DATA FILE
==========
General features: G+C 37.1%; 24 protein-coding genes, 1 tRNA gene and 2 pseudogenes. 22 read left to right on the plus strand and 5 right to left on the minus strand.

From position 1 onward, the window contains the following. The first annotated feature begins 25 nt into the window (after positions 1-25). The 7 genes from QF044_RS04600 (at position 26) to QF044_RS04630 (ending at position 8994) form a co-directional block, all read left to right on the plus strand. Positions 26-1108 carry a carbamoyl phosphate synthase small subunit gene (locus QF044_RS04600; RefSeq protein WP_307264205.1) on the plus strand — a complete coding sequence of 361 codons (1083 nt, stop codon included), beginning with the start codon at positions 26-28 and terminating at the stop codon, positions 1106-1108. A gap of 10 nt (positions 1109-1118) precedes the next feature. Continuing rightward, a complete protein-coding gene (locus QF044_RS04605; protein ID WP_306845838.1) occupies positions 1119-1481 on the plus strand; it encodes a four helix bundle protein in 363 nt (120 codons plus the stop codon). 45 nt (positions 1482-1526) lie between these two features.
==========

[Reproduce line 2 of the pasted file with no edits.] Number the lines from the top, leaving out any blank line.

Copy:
From position 1 onward, the window contains the following. The first annotated feature begins 25 nt into the window (after positions 1-25). The 7 genes from QF044_RS04600 (at position 26) to QF044_RS04630 (ending at position 8994) form a co-directional block, all read left to right on the plus strand. Positions 26-1108 carry a carbamoyl phosphate synthase small subunit gene (locus QF044_RS04600; RefSeq protein WP_307264205.1) on the plus strand — a complete coding sequence of 361 codons (1083 nt, stop codon included), beginning with the start codon at positions 26-28 and terminating at the stop codon, positions 1106-1108. A gap of 10 nt (positions 1109-1118) precedes the next feature. Continuing rightward, a complete protein-coding gene (locus QF044_RS04605; protein ID WP_306845838.1) occupies positions 1119-1481 on the plus strand; it encodes a four helix bundle protein in 363 nt (120 codons plus the stop codon). 45 nt (positions 1482-1526) lie between these two features.